Miri businessman shot dead
Posted on July 31, 2012, Tuesday
MIRI: A fatal mafia-style shooting has erupted again, this time in Miri.
A 48-year-old businessman with interests in pubs and other ventures was shot at point-blank range at a traffic light junction in Jalan Bendahara at about 6pm.
It is uncertain whether he was hit when he stopped at the traffic light or otherwise, but eye witnesses said his white-coloured Toyota Prado moved for about 70 metres and came to a halt opposite two banks with the victim slumped towards the passenger seat in a pool of blood.
Wounds, believed to be inflicted by the gunshots, were visible on his right temple and neck.
It is understood that he died at the scene.
Two small holes, believed to be bullet holes, could be seen on the window on the driver’s side.
Decked in blue jeans and a shot sleeved T-shirt, the victim was driving alone when the assailant/s attacked.
Friends and members of the family, including the victim’s father, were in tears when they reached the scene.
As the vehicle was locked, the left rear window was smashed to gain entry into the vehicle to check on his condition before an ambulance arrived to rush him to Miri Hospital.
The tragic incident caused a massive traffic jam as it happened during peak hour. The situation was made worse by the presence of a huge crowd of curious passers-by. The area was quickly cordoned off and traffic diverted.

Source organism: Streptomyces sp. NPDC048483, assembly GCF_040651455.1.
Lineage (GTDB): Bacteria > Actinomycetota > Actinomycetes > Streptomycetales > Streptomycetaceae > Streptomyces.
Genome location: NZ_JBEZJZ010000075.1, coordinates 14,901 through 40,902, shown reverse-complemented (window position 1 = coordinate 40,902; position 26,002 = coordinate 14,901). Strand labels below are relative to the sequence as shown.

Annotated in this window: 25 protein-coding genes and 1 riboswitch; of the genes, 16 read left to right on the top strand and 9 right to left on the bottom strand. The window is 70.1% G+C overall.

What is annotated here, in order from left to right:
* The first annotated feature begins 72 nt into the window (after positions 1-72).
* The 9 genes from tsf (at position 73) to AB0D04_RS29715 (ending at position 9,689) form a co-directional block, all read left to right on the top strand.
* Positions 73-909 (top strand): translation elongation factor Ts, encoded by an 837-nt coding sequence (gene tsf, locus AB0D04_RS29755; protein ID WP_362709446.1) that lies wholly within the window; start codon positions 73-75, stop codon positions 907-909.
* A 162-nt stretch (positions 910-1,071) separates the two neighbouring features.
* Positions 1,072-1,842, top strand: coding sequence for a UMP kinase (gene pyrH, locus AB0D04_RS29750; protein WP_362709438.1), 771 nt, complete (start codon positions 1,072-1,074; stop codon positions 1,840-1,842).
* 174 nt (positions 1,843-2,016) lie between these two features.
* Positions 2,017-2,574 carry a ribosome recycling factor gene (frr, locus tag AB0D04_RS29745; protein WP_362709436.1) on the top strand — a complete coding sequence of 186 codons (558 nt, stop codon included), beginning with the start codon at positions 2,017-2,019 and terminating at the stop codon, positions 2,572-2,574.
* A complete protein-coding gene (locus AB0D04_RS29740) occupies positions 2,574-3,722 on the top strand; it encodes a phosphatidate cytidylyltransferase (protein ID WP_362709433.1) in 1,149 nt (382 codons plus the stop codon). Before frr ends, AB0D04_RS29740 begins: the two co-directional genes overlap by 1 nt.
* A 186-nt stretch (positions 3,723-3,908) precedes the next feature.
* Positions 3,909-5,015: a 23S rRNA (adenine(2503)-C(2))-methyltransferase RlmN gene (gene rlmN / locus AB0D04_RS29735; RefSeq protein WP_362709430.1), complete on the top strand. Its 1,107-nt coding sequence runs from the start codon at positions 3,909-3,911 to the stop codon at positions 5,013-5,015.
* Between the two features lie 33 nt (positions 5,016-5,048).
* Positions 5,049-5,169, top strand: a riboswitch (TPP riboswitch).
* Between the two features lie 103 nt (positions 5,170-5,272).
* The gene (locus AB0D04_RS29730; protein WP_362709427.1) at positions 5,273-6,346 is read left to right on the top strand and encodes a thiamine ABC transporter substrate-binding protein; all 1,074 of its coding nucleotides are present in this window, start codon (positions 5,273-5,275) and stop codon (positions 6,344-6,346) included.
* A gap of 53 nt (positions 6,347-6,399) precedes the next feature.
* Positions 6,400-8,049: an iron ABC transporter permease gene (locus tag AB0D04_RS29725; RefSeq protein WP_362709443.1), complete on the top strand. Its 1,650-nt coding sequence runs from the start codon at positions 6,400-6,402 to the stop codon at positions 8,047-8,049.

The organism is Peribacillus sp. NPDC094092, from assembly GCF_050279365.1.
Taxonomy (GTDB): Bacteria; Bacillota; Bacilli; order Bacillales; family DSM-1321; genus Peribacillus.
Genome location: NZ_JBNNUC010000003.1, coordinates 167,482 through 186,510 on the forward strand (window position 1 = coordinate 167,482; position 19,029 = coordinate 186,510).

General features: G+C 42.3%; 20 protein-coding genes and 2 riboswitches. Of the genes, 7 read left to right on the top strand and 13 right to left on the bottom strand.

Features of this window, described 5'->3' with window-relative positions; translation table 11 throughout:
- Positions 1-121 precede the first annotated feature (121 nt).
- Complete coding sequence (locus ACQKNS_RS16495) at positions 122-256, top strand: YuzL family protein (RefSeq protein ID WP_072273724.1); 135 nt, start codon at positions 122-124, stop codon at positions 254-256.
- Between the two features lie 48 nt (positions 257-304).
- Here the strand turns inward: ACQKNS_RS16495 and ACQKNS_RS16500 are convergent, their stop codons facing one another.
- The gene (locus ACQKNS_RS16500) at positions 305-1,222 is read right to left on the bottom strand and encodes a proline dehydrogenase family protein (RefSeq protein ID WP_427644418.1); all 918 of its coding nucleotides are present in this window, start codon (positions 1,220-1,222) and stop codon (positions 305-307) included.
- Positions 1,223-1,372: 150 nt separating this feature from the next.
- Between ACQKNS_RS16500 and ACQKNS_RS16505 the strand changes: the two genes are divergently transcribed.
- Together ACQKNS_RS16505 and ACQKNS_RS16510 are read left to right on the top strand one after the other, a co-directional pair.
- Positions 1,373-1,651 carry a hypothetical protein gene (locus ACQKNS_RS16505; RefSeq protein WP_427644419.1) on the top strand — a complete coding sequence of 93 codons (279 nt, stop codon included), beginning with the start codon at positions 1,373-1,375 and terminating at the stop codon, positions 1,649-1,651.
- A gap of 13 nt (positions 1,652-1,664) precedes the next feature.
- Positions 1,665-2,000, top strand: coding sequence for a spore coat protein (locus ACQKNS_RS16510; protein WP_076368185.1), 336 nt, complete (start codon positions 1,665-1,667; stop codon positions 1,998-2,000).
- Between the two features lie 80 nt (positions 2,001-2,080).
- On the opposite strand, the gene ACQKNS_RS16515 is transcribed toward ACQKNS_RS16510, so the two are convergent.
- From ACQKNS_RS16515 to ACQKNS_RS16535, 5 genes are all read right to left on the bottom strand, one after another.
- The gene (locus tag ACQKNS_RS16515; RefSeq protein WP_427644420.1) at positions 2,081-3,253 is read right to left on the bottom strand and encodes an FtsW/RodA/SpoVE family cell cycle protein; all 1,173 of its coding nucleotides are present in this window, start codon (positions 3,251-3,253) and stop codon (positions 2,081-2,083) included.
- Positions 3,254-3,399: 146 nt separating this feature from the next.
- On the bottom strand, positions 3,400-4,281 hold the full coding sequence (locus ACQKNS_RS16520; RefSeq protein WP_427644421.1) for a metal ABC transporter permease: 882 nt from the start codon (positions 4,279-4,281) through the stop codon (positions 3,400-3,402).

Miri police chief ACP Mun Kock Keong, who rushed to the scene after being alerted, said the case had been classified as murder under Section 302 of the Penal Code.
“We believe the weapon used is not a shotgun,” said Mun.
This is the second mafia-style shooting to hit the state this month.
On July 12, two patrons at a restaurant in Green Heights, Kuching, was shot when a gunman, believed armed with a shotgun, struck.
The shot hit Ang Seng Hoon,30, in the head, and he died the following day. Another man, Ho Leong Hee, 60, was hit in the abdomen.
Last week, Miri Mayor Lawrence Lai lodged a police report claiming that he had received a threatening short message service (SMS) on his handphone. The sms asked Lai whether he was scared of guns, and that he would be `the next target’.
Lai, who lodged the report at the Miri Central Police Station last Friday, said he was shocked to receive the SMS on Tuesday.
The fatal shooting here yesterday has sent shivers down the spine of Mirians due to the eerily short interval although it is possibly unrelated.